Maine teenager pleads guilty to terrorism charges for ISIS-inspired plot
Xavier Pelkey faces 15 years in prison for providing material support
BANGOR, Maine (WMTW) - A Waterville teenager has pleaded guilty to a federal indictment that he conspired to provide material support to terrorists -- Maine’s first adjudicated ISIS terrorism case.
19-year-old Xavier Pelkey entered his plea in person Friday morning in Bangor Federal Court before U.S. District Judge Lance Walker and now faces a maximum sentence of 15 years in prison.
Prosecutors portrayed Pelkey as a homegrown, self-directed plotter – ISIS-inspired but not controlled by or communicating with ISIS operatives overseas.
Pelkey, who lived in an apartment in downtown Waterville until his arrest February 11, 2022, admitted plotting remotely with other teenagers to attack a mosque in Chicago in the name of ISIS.
In a search of his home, FBI agents found three homemade explosive devices in a backpack in the corner of his bedroom and an hand-painted ISIS flag hanging on his bedroom wall.
In a declaratiion to support Pelkey’s indictment, FBI Agent Nathan Jacobs wrote each device consisted of several fireworks items bundled together with metal staples, pins, and increase the amount of shrapnel propelled by an explosion.
“When we first spoke with Pelkey, he told us he had ‘fireworks’ in the apartment. After we found the three devices described above, I asked him why the fireworks were taped together, and he said he wanted to make a ‘bigger boom,’ Jacobs wrote.
With the plea deal, prosecutors agreed to dismiss a second criminal charge, possession of unregistered destructive devices, which carried a potential 10-year sentence.
Pelkey signed the plea agreement on March 7, and it was co-signed by his defense attorney, Christopher MacLean, and Assistant United States Attorney Craig Wolff.
Prosecutors contend Pelkey was a follower of the Islamic State in Iraq and Syria, the Sunni Muslim terrorist group better known as ISIS.
He was accused of conspiring online between November 2021 and February 2022 with teens in Illinois and Canada to carry out a mass shooting at a Shia mosque in March 2022.
The teens chatted through encrypted messages over Instagram, with Pelkey using the name “Abdullah,” short for his Instagram username, Abdullah.ibn.ahmad.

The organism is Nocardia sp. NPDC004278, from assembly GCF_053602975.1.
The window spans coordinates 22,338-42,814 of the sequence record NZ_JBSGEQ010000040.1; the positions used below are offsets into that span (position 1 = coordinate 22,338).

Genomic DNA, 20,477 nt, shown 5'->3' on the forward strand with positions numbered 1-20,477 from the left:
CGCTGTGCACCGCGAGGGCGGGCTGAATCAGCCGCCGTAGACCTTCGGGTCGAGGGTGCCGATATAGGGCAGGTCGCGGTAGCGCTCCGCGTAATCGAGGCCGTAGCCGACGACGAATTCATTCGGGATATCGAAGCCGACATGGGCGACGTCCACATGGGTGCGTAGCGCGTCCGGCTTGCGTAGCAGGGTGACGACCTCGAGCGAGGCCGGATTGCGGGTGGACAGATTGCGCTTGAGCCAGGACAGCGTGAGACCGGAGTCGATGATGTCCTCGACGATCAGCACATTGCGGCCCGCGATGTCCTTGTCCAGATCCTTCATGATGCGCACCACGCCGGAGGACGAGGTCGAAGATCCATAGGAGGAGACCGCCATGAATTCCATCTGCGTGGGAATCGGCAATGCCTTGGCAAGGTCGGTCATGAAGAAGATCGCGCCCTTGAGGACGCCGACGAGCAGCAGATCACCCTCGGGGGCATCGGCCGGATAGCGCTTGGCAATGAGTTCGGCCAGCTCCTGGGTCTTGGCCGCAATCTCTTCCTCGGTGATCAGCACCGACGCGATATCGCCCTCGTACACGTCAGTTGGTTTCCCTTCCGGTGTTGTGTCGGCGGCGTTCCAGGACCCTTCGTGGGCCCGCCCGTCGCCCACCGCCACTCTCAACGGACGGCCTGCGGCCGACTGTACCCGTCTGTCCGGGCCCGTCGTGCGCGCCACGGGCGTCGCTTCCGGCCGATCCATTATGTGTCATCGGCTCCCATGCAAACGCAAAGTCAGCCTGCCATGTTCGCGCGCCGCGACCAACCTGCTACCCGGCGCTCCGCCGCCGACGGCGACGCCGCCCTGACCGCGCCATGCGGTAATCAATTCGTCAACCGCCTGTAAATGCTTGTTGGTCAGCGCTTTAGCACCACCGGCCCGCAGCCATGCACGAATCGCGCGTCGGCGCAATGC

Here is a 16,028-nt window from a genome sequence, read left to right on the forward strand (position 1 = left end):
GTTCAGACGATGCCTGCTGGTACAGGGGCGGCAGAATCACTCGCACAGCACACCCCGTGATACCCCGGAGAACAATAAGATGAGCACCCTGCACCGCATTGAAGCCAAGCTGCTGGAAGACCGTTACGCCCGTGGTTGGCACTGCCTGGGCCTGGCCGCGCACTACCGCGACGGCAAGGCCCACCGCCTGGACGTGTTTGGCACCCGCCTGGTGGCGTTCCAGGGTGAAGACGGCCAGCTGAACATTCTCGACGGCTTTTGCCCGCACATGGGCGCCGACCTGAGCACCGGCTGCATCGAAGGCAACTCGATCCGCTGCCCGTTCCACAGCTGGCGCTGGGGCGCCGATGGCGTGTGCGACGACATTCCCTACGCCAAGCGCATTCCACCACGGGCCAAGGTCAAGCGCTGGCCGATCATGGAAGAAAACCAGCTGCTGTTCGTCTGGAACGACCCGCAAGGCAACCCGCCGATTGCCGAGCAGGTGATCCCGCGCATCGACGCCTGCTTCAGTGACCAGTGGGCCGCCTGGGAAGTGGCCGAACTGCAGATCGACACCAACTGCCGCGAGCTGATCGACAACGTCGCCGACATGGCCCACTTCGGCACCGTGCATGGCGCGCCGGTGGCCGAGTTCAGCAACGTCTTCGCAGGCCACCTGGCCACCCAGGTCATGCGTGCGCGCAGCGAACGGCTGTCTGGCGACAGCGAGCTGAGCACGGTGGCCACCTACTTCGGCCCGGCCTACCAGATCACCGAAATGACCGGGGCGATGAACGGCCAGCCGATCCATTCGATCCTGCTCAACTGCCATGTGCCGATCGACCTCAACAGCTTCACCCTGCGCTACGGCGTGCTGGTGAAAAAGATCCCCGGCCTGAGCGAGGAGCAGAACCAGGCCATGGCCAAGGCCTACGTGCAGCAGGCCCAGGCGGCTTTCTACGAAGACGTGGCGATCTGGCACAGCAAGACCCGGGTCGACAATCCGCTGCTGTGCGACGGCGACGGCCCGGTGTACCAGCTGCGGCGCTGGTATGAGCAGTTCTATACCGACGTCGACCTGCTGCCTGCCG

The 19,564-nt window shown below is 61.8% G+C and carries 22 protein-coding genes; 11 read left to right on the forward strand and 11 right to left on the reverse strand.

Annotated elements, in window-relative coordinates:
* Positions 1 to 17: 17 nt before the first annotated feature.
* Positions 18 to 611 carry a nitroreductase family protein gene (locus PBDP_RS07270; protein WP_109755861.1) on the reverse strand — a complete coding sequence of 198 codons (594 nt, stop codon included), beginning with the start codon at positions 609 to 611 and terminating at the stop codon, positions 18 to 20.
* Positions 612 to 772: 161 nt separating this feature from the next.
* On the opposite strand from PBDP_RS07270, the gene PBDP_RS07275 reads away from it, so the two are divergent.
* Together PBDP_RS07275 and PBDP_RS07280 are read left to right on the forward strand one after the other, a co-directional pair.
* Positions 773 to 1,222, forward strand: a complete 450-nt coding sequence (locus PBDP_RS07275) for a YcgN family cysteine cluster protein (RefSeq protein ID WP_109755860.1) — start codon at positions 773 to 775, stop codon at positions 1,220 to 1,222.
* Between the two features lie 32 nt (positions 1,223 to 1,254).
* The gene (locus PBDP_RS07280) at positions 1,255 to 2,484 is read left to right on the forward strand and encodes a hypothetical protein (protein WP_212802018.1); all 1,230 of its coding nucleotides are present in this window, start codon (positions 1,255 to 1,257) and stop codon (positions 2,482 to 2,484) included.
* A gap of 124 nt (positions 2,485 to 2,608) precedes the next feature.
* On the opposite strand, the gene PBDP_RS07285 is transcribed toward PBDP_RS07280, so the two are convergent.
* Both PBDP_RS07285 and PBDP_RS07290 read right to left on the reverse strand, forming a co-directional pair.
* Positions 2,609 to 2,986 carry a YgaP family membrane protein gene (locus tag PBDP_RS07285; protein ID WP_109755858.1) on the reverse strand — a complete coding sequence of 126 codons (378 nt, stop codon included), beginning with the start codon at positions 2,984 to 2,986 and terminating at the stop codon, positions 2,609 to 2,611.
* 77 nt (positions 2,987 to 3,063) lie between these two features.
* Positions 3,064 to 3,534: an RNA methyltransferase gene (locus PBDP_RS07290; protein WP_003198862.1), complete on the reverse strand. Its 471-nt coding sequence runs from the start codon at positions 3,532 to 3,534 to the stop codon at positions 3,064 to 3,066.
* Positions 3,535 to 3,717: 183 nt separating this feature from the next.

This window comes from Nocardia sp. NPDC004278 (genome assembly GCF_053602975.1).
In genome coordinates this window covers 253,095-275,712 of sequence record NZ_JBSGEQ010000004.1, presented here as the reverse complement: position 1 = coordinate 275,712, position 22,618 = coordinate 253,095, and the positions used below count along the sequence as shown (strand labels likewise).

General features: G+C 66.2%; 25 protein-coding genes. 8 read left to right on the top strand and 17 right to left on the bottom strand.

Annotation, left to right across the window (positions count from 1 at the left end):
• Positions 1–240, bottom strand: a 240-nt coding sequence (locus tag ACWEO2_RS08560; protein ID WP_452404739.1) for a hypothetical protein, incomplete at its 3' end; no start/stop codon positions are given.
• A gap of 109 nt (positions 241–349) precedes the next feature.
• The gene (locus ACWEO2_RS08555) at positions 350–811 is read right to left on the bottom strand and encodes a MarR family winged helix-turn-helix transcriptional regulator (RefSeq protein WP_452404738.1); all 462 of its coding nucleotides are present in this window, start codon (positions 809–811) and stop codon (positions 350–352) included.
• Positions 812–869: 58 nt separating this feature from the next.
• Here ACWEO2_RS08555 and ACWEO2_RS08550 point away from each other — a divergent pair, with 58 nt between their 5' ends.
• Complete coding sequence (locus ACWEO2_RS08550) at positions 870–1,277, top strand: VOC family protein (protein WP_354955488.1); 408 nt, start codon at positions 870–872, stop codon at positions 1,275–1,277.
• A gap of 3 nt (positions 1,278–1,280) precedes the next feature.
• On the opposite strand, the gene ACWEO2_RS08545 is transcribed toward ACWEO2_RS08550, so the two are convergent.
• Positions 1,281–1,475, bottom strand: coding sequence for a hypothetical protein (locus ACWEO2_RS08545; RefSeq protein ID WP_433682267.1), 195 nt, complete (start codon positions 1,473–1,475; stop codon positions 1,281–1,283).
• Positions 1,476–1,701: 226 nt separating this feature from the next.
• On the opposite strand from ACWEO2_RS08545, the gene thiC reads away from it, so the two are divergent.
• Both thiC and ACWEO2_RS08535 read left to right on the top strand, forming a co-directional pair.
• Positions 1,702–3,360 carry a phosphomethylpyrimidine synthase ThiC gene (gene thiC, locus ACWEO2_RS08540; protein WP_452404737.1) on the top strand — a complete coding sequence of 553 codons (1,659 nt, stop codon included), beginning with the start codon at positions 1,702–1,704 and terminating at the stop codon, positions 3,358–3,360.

The explosive devices, found in a backpack in a Pelkey’s bedroom, consisted of fireworks and metal pieces bundled with tape.
Pelkey had searched the internet for gun shops in Maine where he could buy semi-automatic rifles, shotguns, and handguns.
In a declaration to support Pelkey’s pre-trial detention, FBI Agent Garrett Drew wrote, Pelkey and the another teen intended to travel by bus to Chicago, and Pelkey intended to acquire firearms and ammunition.
The Chicago teen possessed a Remington pump shotgun, swords, knives, a bow and arrows, multiple homemade ISIS flags – all seized by FBI Agents, Drew wrote.
Drew described the plot as a martyrdom opearion. “They did not have a plan to escape but rather their plan ended with them being shot by law enforcement,” Drew wrote.
A handwritten note found in Pelkey’s room was depicted as draft statement to be released upon the attack, with Pelkey pledging allegiance to ISIS and stating he intended to “burst thru the door of Jihad in america and strike fear in the hearts of these kafirun nothing pisses these american kuffar off and scares em more than a term they use ‘homegrown terrorist’ and I will claim this term let them cast me as a homegrown terrorist.”
“Kafirun” and “kuffar” are variations on Arabic terms for non-believers.
Material support has been the most frequent federal terrorism charge levied in hundreds of cases since 9/11.
Pelkey is one of 238 individuals to face ISIS-related terrorism charges in the U.S. since 2014, according to the GWU Program on Extremism.
He was indicted April 15, 2022, for possessing unregistered destructive devices. A superseding indictment on November 10, 2002, added the material support charge.
Pelkey has been in custody for the past 14 months since his arrest, held primarily at the Somerset County Jail.
Neither the Somerset County Sheriff nor U.S. Marshals would release his mug shot.
No cameras are allowed in federal court.
Pelkey grew up an Waterville and attended Waterville public schools from Kindergarten through part of 9th grade in 2018-19, according to school district records.
Principal Brian Laramee would not say why Pelkey left school during his freshman year.
Pelkey was 18 in 2022, in what would have been his senior year, when he was arrested.
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